Rockfall is a very real threat in an Alpine country like Switzerland. In order to assess the danger at a given location and to plan protective measures, the design offices use computer models to calculate how far falling rocks can roll. However, models are not yet able to adequately take into account the extent to which the mass, size or shape of a rock influences its motion. This would require the introduction of real-world measurement data into the models, but so far this data has only been available sporadically, as no systematic rockfall studies have been conducted.
First full experiences
That has now changed after researchers at the WSL Institute for Snow and Avalanche Research SLF and ETH Zurich spent more than four years conducting rockfall experiments. “This allowed us to compile the largest set of measurement data to date,” says Andrin Caviezel, SLF researcher and lead author of the study. The researchers used man-made rocks in the form of concrete blocks fitted with sensors, which they rolled down a slope near the Flüela Pass in the Swiss canton of Graubünden. They compared different shapes and masses, reconstructed the complete trajectories and determined the speeds, jump heights and runout zones (see box). They have just published their results in the scientific journal Natural communications.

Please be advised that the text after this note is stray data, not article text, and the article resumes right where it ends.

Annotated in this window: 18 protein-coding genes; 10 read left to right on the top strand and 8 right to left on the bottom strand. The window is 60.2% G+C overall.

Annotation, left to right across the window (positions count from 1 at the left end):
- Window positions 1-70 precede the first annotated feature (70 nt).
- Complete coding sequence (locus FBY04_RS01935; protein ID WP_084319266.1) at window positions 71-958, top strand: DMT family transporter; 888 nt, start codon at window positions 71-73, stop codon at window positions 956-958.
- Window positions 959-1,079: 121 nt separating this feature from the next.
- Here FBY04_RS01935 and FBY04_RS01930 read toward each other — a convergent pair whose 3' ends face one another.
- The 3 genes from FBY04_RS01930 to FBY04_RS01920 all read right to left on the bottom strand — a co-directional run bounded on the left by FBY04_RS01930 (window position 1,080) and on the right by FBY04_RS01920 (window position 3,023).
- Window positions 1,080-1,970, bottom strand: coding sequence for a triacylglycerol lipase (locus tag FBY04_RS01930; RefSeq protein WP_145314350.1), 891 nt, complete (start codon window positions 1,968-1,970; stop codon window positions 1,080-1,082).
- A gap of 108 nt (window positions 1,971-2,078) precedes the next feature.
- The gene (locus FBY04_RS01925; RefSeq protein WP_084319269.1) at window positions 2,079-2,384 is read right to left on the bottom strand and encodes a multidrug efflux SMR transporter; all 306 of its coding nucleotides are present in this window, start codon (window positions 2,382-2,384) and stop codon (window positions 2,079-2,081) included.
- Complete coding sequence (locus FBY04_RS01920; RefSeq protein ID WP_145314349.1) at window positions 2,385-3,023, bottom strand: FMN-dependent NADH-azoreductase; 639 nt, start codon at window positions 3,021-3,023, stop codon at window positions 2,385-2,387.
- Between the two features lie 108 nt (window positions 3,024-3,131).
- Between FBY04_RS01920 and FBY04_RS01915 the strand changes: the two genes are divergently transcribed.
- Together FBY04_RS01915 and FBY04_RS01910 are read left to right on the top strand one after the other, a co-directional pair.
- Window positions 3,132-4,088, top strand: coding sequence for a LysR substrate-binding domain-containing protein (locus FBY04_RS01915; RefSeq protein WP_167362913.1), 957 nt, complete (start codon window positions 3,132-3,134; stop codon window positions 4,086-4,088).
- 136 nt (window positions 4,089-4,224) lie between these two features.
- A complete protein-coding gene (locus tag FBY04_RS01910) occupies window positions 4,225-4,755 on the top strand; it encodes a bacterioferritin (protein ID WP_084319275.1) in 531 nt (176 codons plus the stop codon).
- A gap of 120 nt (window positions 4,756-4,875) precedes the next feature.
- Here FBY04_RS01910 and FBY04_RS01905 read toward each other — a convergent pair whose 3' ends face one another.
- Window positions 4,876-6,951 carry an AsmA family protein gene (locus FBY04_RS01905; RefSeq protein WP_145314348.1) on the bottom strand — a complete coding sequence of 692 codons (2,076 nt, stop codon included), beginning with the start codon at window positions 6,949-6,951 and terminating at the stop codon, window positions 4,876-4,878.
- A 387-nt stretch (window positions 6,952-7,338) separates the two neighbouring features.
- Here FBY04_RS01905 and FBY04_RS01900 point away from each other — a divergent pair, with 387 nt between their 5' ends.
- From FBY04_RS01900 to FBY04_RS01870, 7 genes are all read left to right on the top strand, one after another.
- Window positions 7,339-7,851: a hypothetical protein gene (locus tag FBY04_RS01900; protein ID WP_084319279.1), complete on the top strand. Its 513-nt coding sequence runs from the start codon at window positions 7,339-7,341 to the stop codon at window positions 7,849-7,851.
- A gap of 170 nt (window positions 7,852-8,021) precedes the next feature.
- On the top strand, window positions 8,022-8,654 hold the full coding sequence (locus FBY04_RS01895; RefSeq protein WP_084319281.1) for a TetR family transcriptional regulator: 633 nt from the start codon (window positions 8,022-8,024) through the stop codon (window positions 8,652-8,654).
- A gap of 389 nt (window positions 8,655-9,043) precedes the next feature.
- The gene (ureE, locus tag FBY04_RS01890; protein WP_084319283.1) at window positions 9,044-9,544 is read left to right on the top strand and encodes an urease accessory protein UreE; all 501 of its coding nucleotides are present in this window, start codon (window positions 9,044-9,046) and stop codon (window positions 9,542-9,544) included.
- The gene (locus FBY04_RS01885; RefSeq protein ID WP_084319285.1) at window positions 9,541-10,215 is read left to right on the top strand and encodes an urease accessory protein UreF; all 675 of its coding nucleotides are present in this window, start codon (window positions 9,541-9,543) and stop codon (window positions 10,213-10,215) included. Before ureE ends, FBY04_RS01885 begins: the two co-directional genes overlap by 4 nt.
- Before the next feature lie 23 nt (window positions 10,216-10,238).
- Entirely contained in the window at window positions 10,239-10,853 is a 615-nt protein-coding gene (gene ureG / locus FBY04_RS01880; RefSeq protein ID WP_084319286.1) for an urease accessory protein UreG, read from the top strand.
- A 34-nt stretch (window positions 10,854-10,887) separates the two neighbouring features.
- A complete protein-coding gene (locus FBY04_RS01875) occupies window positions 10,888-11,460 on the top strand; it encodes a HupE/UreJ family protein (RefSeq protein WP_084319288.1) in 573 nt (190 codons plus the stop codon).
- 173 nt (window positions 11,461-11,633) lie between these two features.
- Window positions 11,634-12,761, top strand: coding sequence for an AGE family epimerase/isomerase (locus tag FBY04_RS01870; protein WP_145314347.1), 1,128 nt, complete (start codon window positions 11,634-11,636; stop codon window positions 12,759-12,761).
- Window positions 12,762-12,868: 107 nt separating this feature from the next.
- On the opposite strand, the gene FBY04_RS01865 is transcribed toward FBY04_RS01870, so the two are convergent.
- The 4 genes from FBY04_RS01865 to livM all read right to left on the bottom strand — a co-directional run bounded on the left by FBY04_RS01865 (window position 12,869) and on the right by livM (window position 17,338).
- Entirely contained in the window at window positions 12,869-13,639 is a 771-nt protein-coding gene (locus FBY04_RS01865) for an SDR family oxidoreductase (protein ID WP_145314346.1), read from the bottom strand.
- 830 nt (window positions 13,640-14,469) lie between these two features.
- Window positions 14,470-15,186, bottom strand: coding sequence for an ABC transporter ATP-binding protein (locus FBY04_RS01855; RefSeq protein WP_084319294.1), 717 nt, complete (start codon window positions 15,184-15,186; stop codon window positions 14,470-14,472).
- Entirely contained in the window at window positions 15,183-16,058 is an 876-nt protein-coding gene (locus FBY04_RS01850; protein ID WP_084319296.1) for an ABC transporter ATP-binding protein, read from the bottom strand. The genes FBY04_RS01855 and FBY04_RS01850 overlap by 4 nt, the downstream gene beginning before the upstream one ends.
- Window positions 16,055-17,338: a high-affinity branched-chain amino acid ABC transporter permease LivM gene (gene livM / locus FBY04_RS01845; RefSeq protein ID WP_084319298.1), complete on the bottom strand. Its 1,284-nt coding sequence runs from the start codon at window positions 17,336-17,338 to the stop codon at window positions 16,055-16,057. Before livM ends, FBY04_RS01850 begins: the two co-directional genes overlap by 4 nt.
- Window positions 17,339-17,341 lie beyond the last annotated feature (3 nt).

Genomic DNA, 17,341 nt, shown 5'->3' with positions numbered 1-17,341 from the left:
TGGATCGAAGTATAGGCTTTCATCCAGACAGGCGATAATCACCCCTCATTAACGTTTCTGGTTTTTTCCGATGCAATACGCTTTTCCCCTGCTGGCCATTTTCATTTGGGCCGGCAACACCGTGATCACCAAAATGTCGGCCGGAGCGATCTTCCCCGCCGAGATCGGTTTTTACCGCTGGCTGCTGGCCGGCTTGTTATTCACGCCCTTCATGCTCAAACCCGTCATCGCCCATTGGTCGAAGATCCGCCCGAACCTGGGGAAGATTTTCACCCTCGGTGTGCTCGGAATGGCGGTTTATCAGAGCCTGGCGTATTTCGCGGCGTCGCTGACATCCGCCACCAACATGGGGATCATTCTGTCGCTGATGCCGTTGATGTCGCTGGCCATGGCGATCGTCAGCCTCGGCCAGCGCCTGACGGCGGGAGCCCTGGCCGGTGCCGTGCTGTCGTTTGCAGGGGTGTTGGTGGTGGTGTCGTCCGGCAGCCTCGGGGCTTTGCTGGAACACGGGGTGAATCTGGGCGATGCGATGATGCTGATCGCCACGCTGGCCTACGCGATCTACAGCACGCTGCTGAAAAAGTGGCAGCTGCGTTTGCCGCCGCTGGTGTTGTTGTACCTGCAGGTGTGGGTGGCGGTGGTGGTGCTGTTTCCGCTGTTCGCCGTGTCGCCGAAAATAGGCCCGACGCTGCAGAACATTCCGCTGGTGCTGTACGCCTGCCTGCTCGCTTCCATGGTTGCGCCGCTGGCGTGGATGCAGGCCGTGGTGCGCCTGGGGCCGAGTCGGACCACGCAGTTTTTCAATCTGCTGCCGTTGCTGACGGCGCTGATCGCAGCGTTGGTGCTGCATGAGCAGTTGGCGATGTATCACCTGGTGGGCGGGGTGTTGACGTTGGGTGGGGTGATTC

The most significant finding is that the direction in which a stone rolls depends much more on its shape than on its mass. While cube-shaped boulders plunge directly along the line of greatest slope, wheel-shaped boulders often swerve to one side and thus can threaten a much larger area at the base of the slope. “This should be taken into account when evaluating danger zones, but also when determining the location and dimensions of anti-stone nets,” explains Caviezel. Since wheel-shaped rocks hit rock guard nets with their narrow side, their energy is concentrated in a much smaller area than is the case with cube-shaped rocks – protective nets should therefore be more solid.
More realistic models
The data is now entered into the RAMMS :: ROCKFALL simulation program developed at SLF. In addition to taking shape into account, the goal is to represent more realistically how the speed of rock is affected by the way it impacts and bounces off the ground. “This will allow us to offer an improved program that engineering firms can use to perform more reliable calculations,” says Caviezel. The dataset is also available on the EnviDat platform, where it is freely accessible to other research groups. They can use it to calibrate their own algorithms or to develop new, more accurate models that provide enhanced rockfall protection.